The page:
A solution to the water problem requires a revisiting of the entire gamut of WRM. The subject “water” is placed in the Constitution in Entry 17 of List II (State List) of Schedule VII. However, the caveat is Entry 56 of List I (Union List), which says, “Regulations and development of inter-state rivers and river valleys to the extent to which such regulation and development under the control of the Union is declared by Parliament by law to be expedient in the public interest.” Unfortunately, the Centre has made little use of the powers vested in it vide Entry 56 of List I. The result is that by virtue of Article 246 read with Entry 17, List II, states have exclusive jurisdiction over waters that are located within their territories, including inter-state rivers and river valleys. It is arguably this status of water in the Constitution that constrains the highest in the executive and the judiciary, despite their pronouncements on and commitment to resolving the problem. It also makes a mockery of the National Water Policy that declares water a “prime natural resource, a basic human need and a precious national asset”. It has also stopped the Centre from establishing allocation rules and clearly defined water rights among states that have unending disputes over the sharing of inter-state water resources. The latest example is the second Krishna Water Disputes Tribunal, which has turned into a warzone, with a battery of lawyers, technical staff and irrigation department officials from Maharashtra, Karnataka and Andhra Pradesh fighting to win the maximum allocation of the Krishna river for their respective state.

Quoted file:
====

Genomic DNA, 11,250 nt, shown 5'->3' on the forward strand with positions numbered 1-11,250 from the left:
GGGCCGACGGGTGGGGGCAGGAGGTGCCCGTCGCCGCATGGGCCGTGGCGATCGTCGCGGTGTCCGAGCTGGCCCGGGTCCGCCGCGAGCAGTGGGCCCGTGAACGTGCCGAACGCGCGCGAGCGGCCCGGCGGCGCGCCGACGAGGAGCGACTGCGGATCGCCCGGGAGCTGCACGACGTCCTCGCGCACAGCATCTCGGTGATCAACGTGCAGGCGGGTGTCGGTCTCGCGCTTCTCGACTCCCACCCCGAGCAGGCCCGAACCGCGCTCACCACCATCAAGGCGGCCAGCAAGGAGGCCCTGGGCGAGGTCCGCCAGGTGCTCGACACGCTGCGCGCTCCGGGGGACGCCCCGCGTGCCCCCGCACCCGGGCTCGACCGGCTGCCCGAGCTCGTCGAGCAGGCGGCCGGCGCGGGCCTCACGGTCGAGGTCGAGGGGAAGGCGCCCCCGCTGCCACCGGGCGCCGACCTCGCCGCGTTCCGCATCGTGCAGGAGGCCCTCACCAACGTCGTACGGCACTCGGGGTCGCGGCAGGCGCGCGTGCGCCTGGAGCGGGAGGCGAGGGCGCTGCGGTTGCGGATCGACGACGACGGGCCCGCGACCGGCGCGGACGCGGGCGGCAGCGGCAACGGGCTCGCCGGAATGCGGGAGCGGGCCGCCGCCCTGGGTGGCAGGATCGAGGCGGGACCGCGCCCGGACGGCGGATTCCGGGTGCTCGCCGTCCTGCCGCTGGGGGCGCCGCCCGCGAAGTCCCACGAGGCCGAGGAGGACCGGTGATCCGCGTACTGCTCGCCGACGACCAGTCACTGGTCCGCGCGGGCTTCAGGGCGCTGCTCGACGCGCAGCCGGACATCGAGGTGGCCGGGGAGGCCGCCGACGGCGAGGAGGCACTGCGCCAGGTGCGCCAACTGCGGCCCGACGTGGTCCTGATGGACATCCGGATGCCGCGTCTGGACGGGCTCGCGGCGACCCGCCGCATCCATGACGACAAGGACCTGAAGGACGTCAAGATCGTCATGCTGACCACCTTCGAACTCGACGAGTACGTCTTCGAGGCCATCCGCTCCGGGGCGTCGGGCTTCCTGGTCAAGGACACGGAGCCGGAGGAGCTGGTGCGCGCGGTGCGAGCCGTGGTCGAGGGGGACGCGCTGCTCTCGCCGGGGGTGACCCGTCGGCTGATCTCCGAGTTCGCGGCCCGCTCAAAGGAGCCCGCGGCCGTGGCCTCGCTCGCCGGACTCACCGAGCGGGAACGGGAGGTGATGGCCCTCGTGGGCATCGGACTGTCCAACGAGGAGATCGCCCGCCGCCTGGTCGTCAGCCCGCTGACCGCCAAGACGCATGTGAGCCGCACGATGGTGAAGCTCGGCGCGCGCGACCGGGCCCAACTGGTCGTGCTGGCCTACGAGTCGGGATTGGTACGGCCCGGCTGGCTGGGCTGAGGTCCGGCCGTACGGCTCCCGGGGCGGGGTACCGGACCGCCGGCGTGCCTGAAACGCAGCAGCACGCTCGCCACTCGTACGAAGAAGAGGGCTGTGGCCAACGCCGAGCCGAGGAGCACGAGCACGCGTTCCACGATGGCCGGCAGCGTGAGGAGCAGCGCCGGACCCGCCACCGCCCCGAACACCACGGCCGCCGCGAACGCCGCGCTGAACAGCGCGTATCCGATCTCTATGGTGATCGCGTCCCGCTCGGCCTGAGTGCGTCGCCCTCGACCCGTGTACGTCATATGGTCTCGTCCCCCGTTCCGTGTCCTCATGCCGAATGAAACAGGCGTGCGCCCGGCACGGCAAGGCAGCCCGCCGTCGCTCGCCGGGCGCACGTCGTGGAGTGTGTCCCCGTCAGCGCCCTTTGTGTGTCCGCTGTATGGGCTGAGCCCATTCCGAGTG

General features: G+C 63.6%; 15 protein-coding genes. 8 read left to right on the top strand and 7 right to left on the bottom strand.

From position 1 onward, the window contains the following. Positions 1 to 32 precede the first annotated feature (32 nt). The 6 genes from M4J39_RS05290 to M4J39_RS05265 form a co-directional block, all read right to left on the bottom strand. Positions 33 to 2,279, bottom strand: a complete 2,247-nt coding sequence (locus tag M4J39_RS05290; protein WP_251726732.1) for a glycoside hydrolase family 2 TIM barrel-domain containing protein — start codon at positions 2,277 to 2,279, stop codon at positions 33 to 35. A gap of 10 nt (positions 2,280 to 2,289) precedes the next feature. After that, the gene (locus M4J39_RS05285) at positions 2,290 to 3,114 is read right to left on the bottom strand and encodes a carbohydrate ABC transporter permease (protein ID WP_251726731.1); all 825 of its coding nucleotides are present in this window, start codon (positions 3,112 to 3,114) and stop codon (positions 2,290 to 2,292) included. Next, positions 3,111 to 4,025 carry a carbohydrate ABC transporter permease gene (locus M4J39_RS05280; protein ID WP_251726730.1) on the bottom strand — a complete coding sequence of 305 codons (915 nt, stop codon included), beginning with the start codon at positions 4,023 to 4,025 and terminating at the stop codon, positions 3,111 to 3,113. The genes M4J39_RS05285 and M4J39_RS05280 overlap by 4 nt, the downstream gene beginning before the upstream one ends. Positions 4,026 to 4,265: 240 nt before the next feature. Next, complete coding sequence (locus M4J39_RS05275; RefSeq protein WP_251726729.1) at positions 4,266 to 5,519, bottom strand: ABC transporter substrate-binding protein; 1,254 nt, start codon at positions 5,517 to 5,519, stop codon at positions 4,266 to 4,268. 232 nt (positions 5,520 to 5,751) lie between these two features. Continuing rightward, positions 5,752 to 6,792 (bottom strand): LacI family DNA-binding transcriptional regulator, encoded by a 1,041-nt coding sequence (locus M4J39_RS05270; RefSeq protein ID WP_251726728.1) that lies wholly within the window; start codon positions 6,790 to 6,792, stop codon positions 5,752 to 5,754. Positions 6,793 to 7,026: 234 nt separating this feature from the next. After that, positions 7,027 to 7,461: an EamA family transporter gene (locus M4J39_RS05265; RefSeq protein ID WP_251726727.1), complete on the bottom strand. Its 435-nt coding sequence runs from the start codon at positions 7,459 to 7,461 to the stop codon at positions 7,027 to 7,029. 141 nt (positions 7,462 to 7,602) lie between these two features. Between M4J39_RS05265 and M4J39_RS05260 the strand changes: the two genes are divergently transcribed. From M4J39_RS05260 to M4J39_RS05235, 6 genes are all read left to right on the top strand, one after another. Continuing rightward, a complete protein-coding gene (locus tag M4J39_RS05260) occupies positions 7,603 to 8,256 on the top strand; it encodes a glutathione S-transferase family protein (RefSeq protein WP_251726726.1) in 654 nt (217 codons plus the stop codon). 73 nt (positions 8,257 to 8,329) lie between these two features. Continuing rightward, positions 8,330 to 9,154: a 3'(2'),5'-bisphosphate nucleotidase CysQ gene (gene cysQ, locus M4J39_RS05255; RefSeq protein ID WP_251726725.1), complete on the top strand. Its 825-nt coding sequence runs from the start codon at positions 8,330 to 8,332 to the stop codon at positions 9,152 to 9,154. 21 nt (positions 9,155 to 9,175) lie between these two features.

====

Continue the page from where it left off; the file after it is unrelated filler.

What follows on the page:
The Centre has also been reluctant to take a proactive position on the Convention on the Law of the Non-Navigational Uses of International Watercourses (CLNNUIW), a document adopted by the UN on May 21, 1997, pertaining to the use and conservation of all waters that cross international boundaries, including surface and ground water. Unfortunately, the convention is not yet ratified. Alongside the US, China, Canada and Australia, India is among the major opponents of the CLNNUIW. A ratification by India would have at least given it the support of other ratifying nations to pressure China against the diversion of the Brahmaputra. Several Chinese projects in west-central Tibet may have a bearing on river water flow into India as well as Bangladesh. There are also reports that China is planning to divert 200 billion cubic metres (BCM) of the Brahmaputra from south to north to feed the Yellow River. If this is true, India will face a severe crisis once the Chinese projects are completed. Many of the hydel projects in the Northeast may have to be shelved. Of the 1,900 BCM of river runoff available in the country, about 600 BCM is generated in the Brahmaputra, one can imagine what would happen if the bulk of this is diverted by China.